According to the Agency for Healthcare Research and Quality, creating a nursing care plan for falling risks should include these factors: a patient’s history of falls, the current risk of falling (medications and environmental factors are some considerations) and a clear procedure to follow in case of a fall. Such a plan should also include post fall evaluations.
Post fall evaluations help nurses and others develop even better falling risk plans. Evaluations should include the type of fall, its cause and direction (forward, backward or sideways). Personnel should note all circumstances of a fall, including what the patient was wearing and his footwear. The information should be used to take steps to reduce fall risks.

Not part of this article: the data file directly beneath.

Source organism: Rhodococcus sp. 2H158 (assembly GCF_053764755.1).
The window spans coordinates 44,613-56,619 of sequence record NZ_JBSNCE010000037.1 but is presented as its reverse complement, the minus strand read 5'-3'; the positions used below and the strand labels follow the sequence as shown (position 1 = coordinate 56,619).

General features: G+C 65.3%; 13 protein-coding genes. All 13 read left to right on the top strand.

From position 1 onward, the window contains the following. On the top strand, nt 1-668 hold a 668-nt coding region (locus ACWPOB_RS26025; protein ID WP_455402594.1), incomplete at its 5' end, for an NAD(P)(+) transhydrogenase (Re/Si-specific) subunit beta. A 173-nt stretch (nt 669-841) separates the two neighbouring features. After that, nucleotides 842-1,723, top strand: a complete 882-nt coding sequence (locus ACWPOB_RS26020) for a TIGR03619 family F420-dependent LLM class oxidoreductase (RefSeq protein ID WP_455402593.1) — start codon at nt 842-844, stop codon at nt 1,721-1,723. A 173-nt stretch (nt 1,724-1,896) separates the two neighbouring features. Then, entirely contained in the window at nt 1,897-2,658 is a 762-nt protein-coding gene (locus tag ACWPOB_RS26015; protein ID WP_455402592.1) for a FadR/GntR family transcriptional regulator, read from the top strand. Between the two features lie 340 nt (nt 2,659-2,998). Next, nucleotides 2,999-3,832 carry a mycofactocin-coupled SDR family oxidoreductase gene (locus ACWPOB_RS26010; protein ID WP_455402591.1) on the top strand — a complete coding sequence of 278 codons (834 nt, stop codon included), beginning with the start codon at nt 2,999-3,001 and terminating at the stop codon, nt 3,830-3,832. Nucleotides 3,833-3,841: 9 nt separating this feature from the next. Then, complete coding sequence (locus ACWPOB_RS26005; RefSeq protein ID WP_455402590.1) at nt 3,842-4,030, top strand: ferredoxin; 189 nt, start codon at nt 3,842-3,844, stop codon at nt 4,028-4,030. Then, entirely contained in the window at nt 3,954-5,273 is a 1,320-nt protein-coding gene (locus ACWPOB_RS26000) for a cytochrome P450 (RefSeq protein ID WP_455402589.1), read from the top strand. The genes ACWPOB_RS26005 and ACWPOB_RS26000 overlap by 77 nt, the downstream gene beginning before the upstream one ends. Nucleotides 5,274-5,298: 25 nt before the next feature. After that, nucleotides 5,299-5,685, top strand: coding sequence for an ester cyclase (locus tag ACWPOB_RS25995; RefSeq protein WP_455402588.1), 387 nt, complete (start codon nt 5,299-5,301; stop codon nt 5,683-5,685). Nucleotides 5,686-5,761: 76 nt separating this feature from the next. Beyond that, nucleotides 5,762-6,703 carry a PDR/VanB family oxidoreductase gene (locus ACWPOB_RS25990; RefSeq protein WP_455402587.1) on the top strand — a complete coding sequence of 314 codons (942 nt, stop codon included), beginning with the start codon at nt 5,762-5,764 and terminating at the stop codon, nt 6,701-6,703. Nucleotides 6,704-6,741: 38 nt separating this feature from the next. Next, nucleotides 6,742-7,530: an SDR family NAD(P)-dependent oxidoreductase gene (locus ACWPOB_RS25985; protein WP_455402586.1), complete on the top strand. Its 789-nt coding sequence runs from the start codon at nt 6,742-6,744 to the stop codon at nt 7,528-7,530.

The Hartford Institute for Geriatric Nursing points out that such plans are often a group and multidisciplinary effort. People in the process often include a doctor, nurse, risk manager, health care provider, counselor, family and more. Some higher-risk assessment parameters the institute lists are: age older than 75; impairment with gait, balance or vision; cognitive issues; urinary incontinence; certain medications and the wrong types of footwear.
The Agency for Healthcare Research and Quality notes that it is not possible to eliminate all risks of falling, and plans should be adjusted or updated as more information becomes available.